C+S December 2020 Vol. 6 Issue 12 (web)

cations, site monitoring, etc.) and consistent UAS technology specifi- cations for distinct project activities. This ensures sufficient geospatial data quality and integrity. Project leaders should build and incorporate open data model and exchange standards to maximize interoperability and integration between proprietary systems. Also, adopt or create digital-enabled standard practices for key project activities that require repeatability and predictability. Data-Driven Decision Support Systems The power of effective decision-making is fueled by accurate and reliable data organized and delivered through appropriate mediums. Achieving clarity and meaning from the available data requires a keen focus on geospatial data quality and integrity management. En- gineers use a variety of tools and systems to make design decisions and compile their design intent into CAD models for construction plan development. Limited interoperability between these tools and systems combined with an incremental data flow discourages engagement, col- laboration, and innovation. Incorporating more innovative and iterative processes with early en- gagement of key disciplines brings the right data at the right time to inform the right decisions. This allows engineers to spend less time on data cleansing and manipulation, which will achieve more effec- tive project delivery. Removing the subjectivity of decision making by integrating and exploiting accurate data improves the quality and reliability of important decisions. UAS technology is rapidly transforming how video and imagery data is being used for decision-making. Bridge inspectors are relying heavily on its ability to collect high resolution data of key bridge components at close range instead of renting snooper trucks, using rope access, etc. The improved safety and cost savings combined with rapid deploy- ment and data access, illustrates how integral UAS has become to decision workflows. Cybersecurity risks notwithstanding, the ability to stream actionable video data from UAS platforms to decision makers in other remote locations enables near real-time situational awareness for emergency or crisis situations. To effectively harness this technology and improve decision-making, project leaders need to expose accurate and reliable (as determined by data stewards) data to decision support systems (e.g. CAD, design visu- alization, dashboards, business intelligence, etc.) to enable simplified fit- for-purpose integration of geospatial data. This ensures geospatial data is used properly and propagates benefits throughout project delivery.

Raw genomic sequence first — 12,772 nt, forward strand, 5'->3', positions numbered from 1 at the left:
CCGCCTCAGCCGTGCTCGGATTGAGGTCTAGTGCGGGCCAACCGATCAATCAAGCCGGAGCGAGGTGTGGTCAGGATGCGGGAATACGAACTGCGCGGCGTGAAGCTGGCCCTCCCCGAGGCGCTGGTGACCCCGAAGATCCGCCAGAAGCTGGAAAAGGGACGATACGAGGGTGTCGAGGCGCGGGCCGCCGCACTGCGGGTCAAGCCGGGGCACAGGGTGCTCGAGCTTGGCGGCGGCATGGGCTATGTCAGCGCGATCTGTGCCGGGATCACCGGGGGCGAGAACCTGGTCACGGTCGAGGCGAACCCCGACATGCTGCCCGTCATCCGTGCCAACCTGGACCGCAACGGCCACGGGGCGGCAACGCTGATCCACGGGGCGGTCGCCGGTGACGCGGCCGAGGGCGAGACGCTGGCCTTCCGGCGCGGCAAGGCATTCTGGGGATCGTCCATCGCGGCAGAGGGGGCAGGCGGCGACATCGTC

Digital Enablers Focused on Data Quality and Integrity Im- prove Project Delivery The engineering and construction industry is on the cusp of a digital transformation with asset owners and project leaders in a unique posi- tion to influence and drive this industry shift by adopting a robust digital ecosystem comprised of the right frameworks, technologies, processes, and workflows. Cultivating this digital ecosystem on projects using specific data quality and integrity enablers can be achieved through incremental (or transformational) changes including more effective geospatial data governance, deliberate data risk management, integra- tion of suitable technologies, application of standards, and enrichment of data-driven decision support systems. Figure 3. Suitability criteria for location-enabled technologies. Source: US Federal Highway Administration

JON GUSTAFSON PS, CFEDS, PMP, GISP, is a Senior Principal and the Geospatial Services Leader for the U.S. East region at Stantec Consulting Services. CLINT JOHNSON is the Sector Leader for Geospatial Services in Canada at Stantec Consulting Services.


december 2020


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